December 23 - Dear Dayton

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On December 23, 1893, Paul Laurence Dunbar in Dayton wrote to his friend James Newton Matthews in Mason, Illinois, about his relationship with his hometown.  Paul had recently returned to Dayton after spending months in Chicago during the World's Columbian Exposition.  Paul was having difficulty making a living and he seemed to feel unappreciated by the people of Dayton.

Especially since I returned from Chicago have I been bemoaning the fact that my own people were growing away from me, that they watched not for my success but for my failure, that they saw in my efforts no worth, only presumption.  I have at present no regular employment but am trying to live by my pen.  The articles published about me in Chicago were unfortunate inasmuch as they were copied here at home and the people to whom I would apply for employment think that I can get along with nothing beside the scanty returns of my literary and journalistic ventures.

Paul Laurence Dunbar to James Newton Matthews, December 23, 1893.  Paul Laurence Dunbar Papers, Ohio History Connection (Microfilm edition, Roll 1).

Earlier in the year, newspapers publicized Paul's budding career as a writer and orator.  They reported on his activities in Chicago, such as when he shared the stage with Frederick Douglass and other prominent Black leaders on Colored American Day at the World's Fair.  Paul thought this news coverage led people in Dayton to assume he was able to make a living as a writer.

DAYTON, O. -- Paul Dunbar, the poet, left last Friday for Chicago, where he will accept a position as editor of a paper.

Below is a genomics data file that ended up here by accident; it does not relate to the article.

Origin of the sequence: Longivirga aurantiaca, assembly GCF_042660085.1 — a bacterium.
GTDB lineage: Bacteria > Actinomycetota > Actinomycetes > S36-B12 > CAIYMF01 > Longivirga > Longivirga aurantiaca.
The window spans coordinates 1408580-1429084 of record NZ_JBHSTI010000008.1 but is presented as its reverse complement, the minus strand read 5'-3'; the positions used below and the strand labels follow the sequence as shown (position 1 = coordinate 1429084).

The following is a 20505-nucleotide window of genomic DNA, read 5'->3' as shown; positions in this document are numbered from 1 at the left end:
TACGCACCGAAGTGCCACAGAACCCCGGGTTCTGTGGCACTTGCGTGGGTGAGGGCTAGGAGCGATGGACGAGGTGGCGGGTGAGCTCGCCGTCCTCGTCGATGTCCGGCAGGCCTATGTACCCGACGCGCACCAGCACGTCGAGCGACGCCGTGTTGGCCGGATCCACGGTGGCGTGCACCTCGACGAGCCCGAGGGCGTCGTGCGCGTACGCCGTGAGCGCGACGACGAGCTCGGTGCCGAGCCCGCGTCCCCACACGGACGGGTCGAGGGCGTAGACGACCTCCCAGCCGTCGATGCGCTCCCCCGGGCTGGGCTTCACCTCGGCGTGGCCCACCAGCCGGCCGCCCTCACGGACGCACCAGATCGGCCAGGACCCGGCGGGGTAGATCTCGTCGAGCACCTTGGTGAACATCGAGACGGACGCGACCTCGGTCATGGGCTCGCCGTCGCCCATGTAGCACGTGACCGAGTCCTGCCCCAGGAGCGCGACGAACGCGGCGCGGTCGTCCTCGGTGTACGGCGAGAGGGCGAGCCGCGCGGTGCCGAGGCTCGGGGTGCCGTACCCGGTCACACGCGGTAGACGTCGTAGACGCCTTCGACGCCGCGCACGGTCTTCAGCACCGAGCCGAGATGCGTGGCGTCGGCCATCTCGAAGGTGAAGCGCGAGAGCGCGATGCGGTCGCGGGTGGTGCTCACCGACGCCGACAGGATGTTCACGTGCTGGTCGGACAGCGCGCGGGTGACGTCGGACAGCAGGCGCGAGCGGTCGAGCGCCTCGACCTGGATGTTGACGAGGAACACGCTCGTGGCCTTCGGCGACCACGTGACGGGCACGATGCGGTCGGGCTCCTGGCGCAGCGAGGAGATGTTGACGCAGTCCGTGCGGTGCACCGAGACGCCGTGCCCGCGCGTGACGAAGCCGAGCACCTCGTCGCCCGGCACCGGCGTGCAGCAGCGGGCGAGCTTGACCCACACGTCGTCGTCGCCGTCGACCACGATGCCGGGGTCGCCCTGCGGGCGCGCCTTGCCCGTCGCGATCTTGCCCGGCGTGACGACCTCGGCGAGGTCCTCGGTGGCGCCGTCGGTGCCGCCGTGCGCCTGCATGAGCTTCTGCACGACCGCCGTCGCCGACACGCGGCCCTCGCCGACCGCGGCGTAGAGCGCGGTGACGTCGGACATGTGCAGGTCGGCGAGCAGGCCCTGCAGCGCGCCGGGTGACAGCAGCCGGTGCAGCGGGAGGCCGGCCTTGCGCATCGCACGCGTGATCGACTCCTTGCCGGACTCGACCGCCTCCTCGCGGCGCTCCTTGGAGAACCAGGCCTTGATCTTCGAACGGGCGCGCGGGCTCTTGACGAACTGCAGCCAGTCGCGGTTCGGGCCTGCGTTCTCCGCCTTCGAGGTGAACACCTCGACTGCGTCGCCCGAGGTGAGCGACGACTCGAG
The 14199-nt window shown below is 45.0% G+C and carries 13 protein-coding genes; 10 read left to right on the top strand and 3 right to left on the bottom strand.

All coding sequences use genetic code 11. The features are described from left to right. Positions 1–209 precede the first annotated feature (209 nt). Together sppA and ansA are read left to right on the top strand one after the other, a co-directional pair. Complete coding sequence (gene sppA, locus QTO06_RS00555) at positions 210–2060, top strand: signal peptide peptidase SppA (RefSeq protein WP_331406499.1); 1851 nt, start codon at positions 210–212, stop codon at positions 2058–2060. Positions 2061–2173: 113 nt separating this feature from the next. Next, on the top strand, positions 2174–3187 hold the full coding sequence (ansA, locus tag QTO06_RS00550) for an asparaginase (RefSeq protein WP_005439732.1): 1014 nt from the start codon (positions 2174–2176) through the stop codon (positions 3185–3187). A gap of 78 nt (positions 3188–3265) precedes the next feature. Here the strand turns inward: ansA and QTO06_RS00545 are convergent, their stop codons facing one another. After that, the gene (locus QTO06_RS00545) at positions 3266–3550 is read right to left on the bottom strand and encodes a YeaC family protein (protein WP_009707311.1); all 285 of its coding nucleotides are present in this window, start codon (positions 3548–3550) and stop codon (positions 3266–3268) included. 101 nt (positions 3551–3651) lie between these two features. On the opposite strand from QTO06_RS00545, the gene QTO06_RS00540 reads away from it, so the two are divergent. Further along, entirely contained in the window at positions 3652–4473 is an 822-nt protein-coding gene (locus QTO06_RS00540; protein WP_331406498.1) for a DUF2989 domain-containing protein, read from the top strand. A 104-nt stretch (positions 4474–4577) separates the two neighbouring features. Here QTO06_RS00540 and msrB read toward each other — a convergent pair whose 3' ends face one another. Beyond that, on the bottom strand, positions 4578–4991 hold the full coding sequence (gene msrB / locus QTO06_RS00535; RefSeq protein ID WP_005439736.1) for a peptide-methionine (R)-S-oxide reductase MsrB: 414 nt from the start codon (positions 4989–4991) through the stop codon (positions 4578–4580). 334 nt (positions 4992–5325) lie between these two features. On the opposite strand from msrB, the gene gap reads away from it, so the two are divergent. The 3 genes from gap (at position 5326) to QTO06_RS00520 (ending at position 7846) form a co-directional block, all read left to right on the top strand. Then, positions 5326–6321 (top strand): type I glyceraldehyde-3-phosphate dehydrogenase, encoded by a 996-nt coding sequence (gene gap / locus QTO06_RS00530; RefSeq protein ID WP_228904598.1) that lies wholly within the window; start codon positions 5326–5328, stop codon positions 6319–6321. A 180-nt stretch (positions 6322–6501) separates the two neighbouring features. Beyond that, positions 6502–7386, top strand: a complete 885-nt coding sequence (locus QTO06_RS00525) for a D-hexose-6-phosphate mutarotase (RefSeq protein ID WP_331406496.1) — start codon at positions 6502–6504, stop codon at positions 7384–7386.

The Cleveland Gazette (Cleveland, Ohio).  May 6, 1893.  Page 2.

CHICAGO, Ill. -- Mr. Paul Dunbar of Dayton, O., read one of his own poems at the opening of the Tourgee Club last week.

"Windy City News."  The Cleveland Gazette (Cleveland, Ohio).  June 17, 1893.  Page 2.

It was Colored American day at the Fair.  All the morning a great crowd of colored people had been gathered about Festival Hall.  Fred Douglass was greeted with applause as he walked across the stage to take the chair.  The musical treat of the afternoon came later when Sidney Woodward of Boston was presented.  He sang one of Verdi's arias in a tenor that for sweetness and purity of tone has rarely been equaled at the Exposition.  Paul Dunbar of Dayton, O., the author of "Oak and Ivy," was presented and read an original poem on "The Colored American."  Miss Hattie Q. Brown recited a couple of dramatic selections, and Joseph Douglass, a grandson of Frederick, played several classical numbers on the violin.

"Appeal of Douglass."  The Chicago Tribune (Chicago, Illinois).  August 26, 1893.  Page 3.

Paul also wrote to Frederick Douglass about how the people of Dayton criticized him after he returned from Chicago.